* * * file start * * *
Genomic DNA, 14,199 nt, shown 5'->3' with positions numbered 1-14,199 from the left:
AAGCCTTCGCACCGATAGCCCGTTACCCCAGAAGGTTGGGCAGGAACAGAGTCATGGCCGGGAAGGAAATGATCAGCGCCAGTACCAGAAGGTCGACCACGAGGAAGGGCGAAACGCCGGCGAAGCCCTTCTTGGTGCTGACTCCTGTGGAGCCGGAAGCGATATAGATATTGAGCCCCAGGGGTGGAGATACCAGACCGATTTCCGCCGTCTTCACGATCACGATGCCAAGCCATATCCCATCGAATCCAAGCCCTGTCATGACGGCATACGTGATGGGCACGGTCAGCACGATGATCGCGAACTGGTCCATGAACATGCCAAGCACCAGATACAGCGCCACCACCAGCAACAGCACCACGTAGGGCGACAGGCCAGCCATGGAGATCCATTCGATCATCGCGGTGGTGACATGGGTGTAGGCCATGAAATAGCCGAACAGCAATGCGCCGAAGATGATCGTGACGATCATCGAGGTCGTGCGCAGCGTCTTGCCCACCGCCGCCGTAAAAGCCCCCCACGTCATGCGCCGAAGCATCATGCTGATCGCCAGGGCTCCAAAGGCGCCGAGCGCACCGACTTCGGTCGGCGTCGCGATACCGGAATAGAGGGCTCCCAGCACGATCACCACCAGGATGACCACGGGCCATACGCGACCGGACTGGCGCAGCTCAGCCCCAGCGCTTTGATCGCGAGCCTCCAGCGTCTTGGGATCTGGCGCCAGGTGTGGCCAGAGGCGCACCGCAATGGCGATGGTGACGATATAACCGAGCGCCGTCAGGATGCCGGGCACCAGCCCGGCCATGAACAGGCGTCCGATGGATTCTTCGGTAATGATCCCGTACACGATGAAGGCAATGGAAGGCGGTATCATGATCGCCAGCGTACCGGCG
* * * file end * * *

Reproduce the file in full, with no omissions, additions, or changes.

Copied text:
Genomic DNA, 14,199 nt, shown 5'->3' with positions numbered 1-14,199 from the left:
AAGCCTTCGCACCGATAGCCCGTTACCCCAGAAGGTTGGGCAGGAACAGAGTCATGGCCGGGAAGGAAATGATCAGCGCCAGTACCAGAAGGTCGACCACGAGGAAGGGCGAAACGCCGGCGAAGCCCTTCTTGGTGCTGACTCCTGTGGAGCCGGAAGCGATATAGATATTGAGCCCCAGGGGTGGAGATACCAGACCGATTTCCGCCGTCTTCACGATCACGATGCCAAGCCATATCCCATCGAATCCAAGCCCTGTCATGACGGCATACGTGATGGGCACGGTCAGCACGATGATCGCGAACTGGTCCATGAACATGCCAAGCACCAGATACAGCGCCACCACCAGCAACAGCACCACGTAGGGCGACAGGCCAGCCATGGAGATCCATTCGATCATCGCGGTGGTGACATGGGTGTAGGCCATGAAATAGCCGAACAGCAATGCGCCGAAGATGATCGTGACGATCATCGAGGTCGTGCGCAGCGTCTTGCCCACCGCCGCCGTAAAAGCCCCCCACGTCATGCGCCGAAGCATCATGCTGATCGCCAGGGCTCCAAAGGCGCCGAGCGCACCGACTTCGGTCGGCGTCGCGATACCGGAATAGAGGGCTCCCAGCACGATCACCACCAGGATGACCACGGGCCATACGCGACCGGACTGGCGCAGCTCAGCCCCAGCGCTTTGATCGCGAGCCTCCAGCGTCTTGGGATCTGGCGCCAGGTGTGGCCAGAGGCGCACCGCAATGGCGATGGTGACGATATAACCGAGCGCCGTCAGGATGCCGGGCACCAGCCCGGCCATGAACAGGCGTCCGATGGATTCTTCGGTAATGATCCCGTACACGATGAAGGCAATGGAAGGCGGTATCATGATCGCCAGCGTACCGGCG